I walled-up pretty good that time, cocooned in my own ball of self-pity and dread.

I think about the people I’m taking care of lately. You would think, that after all this time, I would’ve gotten used to death. But maybe it’s just the reflex of the living, to fear death. There’s one poor woman whose lungs have just been obliterated by smoking, and now she’s on a ventilator. The chances of her getting off the ventilator are pretty much slim-to-none. It’s guaranteed to be slow, drawn-out, painfully protracted experience. Today, her brother saw her for the first time. The last he had heard was that she had gotten discharged and was actually doing better. Unfortunately, that lasted for all of twelve hours, and she ended up back with us. I had a hard time looking him in the eye, telling him what had been going on, and what we had been doing. That look of shock on his face kind of haunts me, to tell you the truth. You’d think I’d know how to deal with that by now. At least I don’t choke up any more and need someone to hold my hand and help me out.

Then there’s this other lady whose life has been seriously unnaturally prolonged. She showed up in 2006 with lung cancer that was already all over the place. Metastatic to the brain, the bones, the liver. When you’re at that stage, we usually measure life expectancy in weeks. Months if you’re extremely lucky.

But she persevered, and demanded everything that modern medicine could throw at her. And we probably crossed a line somewhere. That point when everything you’re doing can only hurt. Sure, you can intervene, but in the end, it doesn’t really mean a goddamned thing.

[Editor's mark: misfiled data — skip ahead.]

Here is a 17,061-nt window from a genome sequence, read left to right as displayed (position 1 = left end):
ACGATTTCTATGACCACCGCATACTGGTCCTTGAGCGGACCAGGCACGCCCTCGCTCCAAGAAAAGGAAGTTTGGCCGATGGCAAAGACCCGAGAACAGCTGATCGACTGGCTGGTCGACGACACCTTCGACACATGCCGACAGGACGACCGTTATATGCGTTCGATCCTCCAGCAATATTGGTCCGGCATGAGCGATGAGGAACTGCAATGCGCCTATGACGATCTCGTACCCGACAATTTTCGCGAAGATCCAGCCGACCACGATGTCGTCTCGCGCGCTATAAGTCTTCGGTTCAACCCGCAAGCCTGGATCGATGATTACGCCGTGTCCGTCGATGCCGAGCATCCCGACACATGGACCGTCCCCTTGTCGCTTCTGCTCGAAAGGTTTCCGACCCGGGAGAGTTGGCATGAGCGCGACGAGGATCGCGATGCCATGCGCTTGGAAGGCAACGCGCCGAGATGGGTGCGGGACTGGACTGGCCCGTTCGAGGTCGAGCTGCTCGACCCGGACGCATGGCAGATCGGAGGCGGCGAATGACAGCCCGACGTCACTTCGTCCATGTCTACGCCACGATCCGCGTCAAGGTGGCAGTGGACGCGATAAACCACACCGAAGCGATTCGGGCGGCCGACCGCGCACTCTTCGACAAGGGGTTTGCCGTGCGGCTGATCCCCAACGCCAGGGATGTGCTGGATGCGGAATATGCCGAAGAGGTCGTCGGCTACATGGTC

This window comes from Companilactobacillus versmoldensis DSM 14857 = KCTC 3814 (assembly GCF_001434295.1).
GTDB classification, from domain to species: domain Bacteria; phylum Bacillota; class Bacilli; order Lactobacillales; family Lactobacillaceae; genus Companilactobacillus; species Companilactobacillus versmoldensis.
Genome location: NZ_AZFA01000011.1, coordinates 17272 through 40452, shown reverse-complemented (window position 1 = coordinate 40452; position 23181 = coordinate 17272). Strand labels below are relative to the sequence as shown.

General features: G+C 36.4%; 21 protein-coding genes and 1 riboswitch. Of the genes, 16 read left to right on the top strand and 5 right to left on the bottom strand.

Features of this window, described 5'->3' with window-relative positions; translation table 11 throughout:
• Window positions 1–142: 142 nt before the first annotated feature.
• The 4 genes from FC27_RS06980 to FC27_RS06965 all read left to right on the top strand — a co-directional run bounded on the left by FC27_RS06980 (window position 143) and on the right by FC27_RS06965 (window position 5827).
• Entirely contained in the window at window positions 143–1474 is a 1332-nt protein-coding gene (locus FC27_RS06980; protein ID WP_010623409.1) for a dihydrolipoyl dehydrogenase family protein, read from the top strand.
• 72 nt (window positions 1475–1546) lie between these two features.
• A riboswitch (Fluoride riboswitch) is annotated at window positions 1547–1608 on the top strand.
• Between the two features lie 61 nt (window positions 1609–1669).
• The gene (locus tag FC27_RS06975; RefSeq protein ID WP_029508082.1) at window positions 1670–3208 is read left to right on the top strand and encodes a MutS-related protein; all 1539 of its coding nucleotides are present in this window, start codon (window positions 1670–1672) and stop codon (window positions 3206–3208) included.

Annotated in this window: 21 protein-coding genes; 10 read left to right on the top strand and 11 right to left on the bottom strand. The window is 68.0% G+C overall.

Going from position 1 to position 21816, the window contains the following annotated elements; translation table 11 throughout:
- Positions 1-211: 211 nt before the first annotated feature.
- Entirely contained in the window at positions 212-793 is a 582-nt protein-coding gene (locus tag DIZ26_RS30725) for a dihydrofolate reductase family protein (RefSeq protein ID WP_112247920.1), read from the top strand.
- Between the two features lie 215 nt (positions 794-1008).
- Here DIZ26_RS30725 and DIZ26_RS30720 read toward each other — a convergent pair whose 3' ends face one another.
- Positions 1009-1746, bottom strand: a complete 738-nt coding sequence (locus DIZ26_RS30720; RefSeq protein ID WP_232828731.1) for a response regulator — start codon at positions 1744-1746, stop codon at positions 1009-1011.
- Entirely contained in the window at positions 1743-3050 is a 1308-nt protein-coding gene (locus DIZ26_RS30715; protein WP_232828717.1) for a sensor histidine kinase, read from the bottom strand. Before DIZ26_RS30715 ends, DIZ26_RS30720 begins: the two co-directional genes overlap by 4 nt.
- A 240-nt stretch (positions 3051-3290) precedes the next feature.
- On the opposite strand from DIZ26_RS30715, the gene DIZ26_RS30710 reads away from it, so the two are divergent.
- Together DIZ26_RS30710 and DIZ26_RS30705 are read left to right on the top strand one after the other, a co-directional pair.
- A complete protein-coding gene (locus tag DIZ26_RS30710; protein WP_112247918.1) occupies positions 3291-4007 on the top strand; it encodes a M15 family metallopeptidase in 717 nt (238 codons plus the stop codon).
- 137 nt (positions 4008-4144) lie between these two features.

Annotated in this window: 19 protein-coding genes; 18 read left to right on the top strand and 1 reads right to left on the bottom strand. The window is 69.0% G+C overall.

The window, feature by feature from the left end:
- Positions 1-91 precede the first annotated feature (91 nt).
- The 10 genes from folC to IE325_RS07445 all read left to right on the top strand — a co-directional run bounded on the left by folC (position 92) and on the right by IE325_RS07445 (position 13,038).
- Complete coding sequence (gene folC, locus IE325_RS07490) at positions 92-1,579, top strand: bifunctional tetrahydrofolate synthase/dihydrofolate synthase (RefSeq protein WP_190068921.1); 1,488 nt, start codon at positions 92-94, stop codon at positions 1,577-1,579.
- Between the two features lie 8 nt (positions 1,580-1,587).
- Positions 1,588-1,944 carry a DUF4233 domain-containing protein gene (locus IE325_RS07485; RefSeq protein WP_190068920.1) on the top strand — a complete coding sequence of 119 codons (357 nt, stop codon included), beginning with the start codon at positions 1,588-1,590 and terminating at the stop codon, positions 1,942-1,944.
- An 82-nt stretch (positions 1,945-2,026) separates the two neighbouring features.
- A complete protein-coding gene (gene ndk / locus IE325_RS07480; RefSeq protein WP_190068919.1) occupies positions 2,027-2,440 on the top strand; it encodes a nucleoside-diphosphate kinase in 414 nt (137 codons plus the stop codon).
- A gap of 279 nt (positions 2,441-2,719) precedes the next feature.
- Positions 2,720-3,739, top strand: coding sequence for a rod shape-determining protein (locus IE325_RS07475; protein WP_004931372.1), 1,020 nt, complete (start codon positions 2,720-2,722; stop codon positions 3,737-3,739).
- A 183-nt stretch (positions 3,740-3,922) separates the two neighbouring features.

Somehow, she convinced a surgeon to open up her chest and lop off the part of her lung that was tattered and torn up by tumor. Never mind that the mets in her brain were getting bigger. She got hard-core quasi-experimental chemotherapy that left her weak as a kitten.

She got two extra years out of the bargain. Maybe it was worth it. But I don’t know. Ultimately, we’re just delaying the inevitable. She’s dying. Not in the existential way we’re all dying, but actively dying. The cancer has managed to chew it’s way through the part of the airway that the surgeons had to sew up after lopping off part of her lung. And she and her family aren’t even close to accepting the undeterrable fact that she just ain’t gonna make it. You always have the chance to die very badly—with ribs cracked apart, blood spewing from your mouth, shit and piss all over the place, and you struggling for air, or die well—peacefully, with dignity, and a chance for your loved ones to remember you at rest. I hope she makes the right choice. (Oh yes, there is a right choice.)

You would think, this far into things, I’d have gotten used to it.

Maybe, it’s because, ultimately, we’re all narcissistic, and I can’t stop thinking about that day when I finally come to a full, complete stop.

initially published online on:
page regenerated on: